Facial Nerve Bifurcation in Congenital Oval Window Atresia

    loading  Checking for direct PDF access through Ovid


We present a case of an 18-year-old woman with unilateral left conductive hearing loss diagnosed at age 1. She also had an atrial septal defect which was surgically corrected at 6 months old. There were no other major anomalies or syndromic features. She presented to our service seeking to improve her single sided deafness which had been stable since diagnosis. Her external ear, external auditory canal, and tympanic membrane were normal. Audiogram showed left maximal conductive hearing loss with an air-bone gap of 50 dB HL. Left acoustic reflex was absent with ipsilateral presentation of stimulus but present with contralateral presentation of stimulus. High-resolution computer tomographic (HRCT) revealed an absent left oval window, a dysplastic left stapes with poorly seen crura (Fig. 1C) and the left facial nerve was displaced inferiorly slightly, partially lying over the oval fossa (Fig. 1B). Consensus after discussion with several otologists was to undergo exploratory tympanotomy and perform a laser stapedotomy if anatomy was favorable. During surgery, the chorda tympani was encountered in a normal position after entering the middle ear. However, there was an anomalous bifid facial nerve. The larger branch of this bifid nerve was attached to one crus of a dysplastic stapes while the smaller branch lay directly over the oval fossa (Fig. 2). Both branches were confirmed with a facial nerve stimulator. Further surgery was aborted in view of these findings. HRCT scans were re-examined and bifurcation of the tympanic facial nerve was noted retrospectively (Fig. 1A). Both branches rejoined to form the mastoid segment.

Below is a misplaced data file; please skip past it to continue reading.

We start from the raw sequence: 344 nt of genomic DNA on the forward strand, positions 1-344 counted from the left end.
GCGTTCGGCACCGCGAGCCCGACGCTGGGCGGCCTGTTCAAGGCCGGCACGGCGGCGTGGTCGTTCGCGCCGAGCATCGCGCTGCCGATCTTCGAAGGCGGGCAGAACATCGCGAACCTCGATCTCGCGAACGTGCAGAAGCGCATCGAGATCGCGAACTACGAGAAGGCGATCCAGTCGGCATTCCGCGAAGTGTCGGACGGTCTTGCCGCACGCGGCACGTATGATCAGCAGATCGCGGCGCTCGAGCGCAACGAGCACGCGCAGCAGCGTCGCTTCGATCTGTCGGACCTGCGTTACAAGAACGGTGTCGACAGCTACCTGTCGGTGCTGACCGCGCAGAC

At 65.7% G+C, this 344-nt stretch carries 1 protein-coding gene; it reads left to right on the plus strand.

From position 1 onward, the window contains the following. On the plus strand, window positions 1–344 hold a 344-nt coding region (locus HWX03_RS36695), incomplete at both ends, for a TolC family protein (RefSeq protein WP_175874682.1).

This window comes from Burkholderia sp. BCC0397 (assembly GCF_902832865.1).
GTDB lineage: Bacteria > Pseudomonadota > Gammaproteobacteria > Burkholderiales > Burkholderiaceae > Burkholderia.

Oval window atresia is associated with anomalies of the stapes and facial nerve. The stapes is usually dysplastic and can have an anomalous bony connection to the facial canal. The facial nerve course is also aberrant, running more inferiorly than usual. This patient's surgical findings can be explained by embryology. Division of her facial nerve occurred after the end of the 5th gestational week, hence her chorda tympani has been differentiated from the main facial nerve. Around the 6th week, abnormal division of the facial nerve occurred amidst developing temporal bone structures causing one segment of the developing nerve to be displaced anteriorly and inferiorly to lie between the stapes blastema and oval window (1). This abnormal position prevented normal migration of the stapes, and since the oval window cannot form without the stimulus of stapes contact, there was no induction of the oval window and hence oval window atresia (2). A bifurcated facial nerve which lies across the oval fossa is a surgical hazard which precludes stapedotomy (3).

Related Topics

    loading  Loading Related Articles